Benchmarks for Ecosystem Assessment

Indicators for Practical Ecosystem-Based Fisheries Management

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Benchmarks for Ecosystem Assessment
Fisheries management

Fishing boats in Valparaiso, Chile.


Attempts to operationalize Ecosystem-Based Fisheries Management (EBFM) have highlighted at least three major challenges:

  • Recognizing when a marine ecosystem is compromised – as exhibited by reduced resilience, diminished productivity, or disrupted species relationships – or is at serious risk of becoming compromised;
  • Implementing EBFM in ways that are suitable for multiple fisheries, operating in diverse ecosystems and under different fisheries management systems; and
  • Identifying which indicators can help deliver the most useful scientific information into those fisheries management systems.

These challenges stem in part from continued scientific disagreement over which indicators best reflect ecosystem structure and function, which can then be used to assess the overall state of an ecosystem. Thus the Lenfest Ocean Program and the Australian Commonwealth Scientific and Industrial Research Organization (CSIRO) are supporting Drs. Beth Fulton and Keith Sainsbury to work with a team of researchers to develop practical indicators for ecosystem structure and function, along with guidelines for applying those indicators in a variety of ecosystems and management contexts.

The need for indicators of ecosystem structure and function

Ecosystem structure refers to the components of an ecosystem, such as species and habitats, and the network of relationships between them, such as predator-prey relationships. Ecosystem function refers to the biological, geochemical, and physical processes that occur within this structure, such as fish production or decomposition of organic material. Sustained structure and function results in important attributes, such as an ecosystem that is resilient to perturbation, which can then provide benefits to people. Indicators of structure and function are measures that provide information about the condition of an ecosystem, how it changes over time, and the likely causes of change. For example, total exploited biomass, often used to express the health of a fishery, may also be an indicator of the degree to which ecosystem structure is altered by human activity or natural disturbance.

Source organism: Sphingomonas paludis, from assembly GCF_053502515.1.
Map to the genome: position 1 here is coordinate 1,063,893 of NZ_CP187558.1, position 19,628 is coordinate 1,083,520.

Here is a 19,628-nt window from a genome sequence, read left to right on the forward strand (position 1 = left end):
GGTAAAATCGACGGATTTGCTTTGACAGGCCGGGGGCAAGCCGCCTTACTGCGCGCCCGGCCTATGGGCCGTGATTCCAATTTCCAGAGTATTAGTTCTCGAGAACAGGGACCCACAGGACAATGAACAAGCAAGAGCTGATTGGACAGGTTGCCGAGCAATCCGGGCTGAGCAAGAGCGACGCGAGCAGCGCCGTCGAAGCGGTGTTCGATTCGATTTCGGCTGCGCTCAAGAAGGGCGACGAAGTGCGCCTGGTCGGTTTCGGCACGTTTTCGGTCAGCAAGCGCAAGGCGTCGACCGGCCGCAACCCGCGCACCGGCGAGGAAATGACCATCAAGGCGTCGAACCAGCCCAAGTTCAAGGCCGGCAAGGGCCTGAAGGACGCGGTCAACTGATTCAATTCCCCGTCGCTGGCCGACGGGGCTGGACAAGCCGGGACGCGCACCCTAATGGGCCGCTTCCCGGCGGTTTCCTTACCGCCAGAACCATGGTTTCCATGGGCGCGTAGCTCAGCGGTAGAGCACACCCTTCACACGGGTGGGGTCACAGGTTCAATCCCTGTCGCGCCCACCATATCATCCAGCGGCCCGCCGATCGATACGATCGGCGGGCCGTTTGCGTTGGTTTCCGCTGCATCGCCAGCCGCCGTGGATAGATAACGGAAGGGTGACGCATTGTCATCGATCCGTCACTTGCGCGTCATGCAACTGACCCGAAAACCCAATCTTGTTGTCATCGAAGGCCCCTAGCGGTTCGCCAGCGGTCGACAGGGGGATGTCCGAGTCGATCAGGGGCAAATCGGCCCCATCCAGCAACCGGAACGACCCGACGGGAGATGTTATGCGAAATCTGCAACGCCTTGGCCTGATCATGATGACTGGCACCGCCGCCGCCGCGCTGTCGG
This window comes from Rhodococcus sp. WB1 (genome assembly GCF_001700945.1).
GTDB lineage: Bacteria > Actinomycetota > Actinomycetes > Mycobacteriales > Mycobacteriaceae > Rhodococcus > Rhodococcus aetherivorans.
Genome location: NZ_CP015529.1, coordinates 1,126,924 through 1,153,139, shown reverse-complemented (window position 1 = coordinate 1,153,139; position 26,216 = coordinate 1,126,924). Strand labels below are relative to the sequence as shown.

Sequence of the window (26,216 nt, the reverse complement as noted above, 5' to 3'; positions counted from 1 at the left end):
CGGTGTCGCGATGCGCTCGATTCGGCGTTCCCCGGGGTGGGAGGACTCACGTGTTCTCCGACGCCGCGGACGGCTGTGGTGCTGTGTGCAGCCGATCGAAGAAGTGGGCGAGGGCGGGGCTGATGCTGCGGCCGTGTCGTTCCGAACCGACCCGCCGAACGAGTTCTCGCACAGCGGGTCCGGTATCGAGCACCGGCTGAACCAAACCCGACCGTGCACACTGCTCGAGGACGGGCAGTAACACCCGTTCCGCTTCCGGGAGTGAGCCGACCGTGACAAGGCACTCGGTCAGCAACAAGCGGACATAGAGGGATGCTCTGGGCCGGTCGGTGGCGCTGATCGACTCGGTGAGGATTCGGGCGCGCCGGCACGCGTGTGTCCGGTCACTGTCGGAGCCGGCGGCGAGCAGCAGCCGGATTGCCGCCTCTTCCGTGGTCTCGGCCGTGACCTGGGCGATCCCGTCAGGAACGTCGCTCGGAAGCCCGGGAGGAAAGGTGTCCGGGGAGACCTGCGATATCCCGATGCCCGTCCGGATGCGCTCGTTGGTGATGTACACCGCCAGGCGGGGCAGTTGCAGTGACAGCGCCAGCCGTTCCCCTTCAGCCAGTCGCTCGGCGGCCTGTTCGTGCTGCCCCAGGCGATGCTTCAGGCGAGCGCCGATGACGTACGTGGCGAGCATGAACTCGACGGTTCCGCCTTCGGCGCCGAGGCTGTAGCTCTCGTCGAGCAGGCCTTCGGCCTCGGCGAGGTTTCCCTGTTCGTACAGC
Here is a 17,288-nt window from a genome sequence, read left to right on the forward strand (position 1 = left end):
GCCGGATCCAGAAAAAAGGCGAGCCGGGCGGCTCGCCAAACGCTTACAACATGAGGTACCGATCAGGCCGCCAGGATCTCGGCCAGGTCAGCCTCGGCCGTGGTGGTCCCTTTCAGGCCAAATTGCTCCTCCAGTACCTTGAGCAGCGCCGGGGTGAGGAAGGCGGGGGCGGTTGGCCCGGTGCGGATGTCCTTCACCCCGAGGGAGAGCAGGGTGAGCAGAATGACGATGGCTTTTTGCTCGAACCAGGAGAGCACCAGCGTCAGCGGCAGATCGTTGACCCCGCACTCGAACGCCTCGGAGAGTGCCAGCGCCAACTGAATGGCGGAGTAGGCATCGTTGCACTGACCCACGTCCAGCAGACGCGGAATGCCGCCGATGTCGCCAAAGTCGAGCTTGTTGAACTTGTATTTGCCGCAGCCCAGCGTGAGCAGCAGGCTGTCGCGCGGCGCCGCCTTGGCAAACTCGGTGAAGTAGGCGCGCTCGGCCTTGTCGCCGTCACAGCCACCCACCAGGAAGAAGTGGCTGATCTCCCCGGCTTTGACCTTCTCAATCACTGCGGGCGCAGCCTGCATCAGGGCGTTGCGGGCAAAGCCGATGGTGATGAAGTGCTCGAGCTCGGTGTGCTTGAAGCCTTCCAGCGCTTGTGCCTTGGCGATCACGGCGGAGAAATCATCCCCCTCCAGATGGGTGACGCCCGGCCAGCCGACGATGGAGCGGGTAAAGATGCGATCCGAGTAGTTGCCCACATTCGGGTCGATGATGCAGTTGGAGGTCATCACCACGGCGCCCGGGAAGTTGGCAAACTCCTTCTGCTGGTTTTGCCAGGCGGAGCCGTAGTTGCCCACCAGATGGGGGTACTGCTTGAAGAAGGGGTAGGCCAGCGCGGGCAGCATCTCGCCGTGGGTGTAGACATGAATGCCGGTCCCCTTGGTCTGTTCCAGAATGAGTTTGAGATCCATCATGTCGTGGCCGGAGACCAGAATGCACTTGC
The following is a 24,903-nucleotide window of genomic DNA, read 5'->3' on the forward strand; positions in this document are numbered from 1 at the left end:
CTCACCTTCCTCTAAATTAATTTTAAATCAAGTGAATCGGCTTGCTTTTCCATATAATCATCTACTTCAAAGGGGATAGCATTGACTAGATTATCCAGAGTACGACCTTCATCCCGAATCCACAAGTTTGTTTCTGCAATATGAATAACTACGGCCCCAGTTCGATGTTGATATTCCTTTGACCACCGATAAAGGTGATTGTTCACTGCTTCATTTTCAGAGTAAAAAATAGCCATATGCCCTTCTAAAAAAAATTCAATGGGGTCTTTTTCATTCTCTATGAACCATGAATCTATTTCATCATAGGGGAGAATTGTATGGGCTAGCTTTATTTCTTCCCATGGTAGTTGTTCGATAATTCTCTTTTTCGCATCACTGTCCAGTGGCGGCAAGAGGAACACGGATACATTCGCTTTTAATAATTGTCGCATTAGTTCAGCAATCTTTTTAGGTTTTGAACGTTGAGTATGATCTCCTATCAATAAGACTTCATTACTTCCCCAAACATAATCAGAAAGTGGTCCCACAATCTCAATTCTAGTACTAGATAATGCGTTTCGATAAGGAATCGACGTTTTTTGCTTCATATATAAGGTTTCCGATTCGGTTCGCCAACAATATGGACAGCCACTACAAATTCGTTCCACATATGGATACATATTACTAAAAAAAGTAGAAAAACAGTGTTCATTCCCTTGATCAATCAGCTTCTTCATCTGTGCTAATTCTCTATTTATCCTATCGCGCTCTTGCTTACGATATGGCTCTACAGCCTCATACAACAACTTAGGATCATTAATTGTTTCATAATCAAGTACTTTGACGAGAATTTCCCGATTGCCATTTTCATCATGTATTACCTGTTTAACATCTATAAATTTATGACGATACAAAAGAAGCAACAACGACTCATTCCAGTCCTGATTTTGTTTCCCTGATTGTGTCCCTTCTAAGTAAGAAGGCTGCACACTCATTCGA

Fisheries management

Crabs at the fish market, southwest India.


Reliable indicators of structure and function provide the scientific basis for assessing the status of an ecosystem, including how commercial fisheries interact with the rest of the ecosystem. Such assessments are important for EBFM because they would help managers gauge the sustainability of different harvest policies, detect when an ecosystem is on an undesirable path, and evaluate options to avoid those paths. Assessments also help managers interpret whether undesirable states or trends are caused by humans or nature, or some combination of both.

However, identifying and selecting the appropriate ecosystem indicators, or suites of indicators, for management is challenging. They must capture the complexity of a system but be simple enough to be easily and routinely monitored. Furthermore, the appropriate indicators may differ greatly across ecosystems and management contexts, and there is little to no guidance on which ones might work in specific settings using readily obtainable data.

Fisheries management

Trawlers, Perth, Australia.


The research approach

Drs. Fulton and Sainsbury will collaborate with researchers, managers, and policymakers in four countries to provide guidance for selecting indicators of ecosystem structure and function, and operationalizing EBFM in a diversity of contexts. The project will take place in the following four stages:

1. Developing candidate ecosystem indicators

The research team will start by consolidating indicator options based on existing scientific efforts to develop ecosystem indicators. During this stage, they will work to define the candidate indicators on which to base ecosystem assessments, and identify insights on how to develop new indicators.

2. Collaborating with managers and policymakers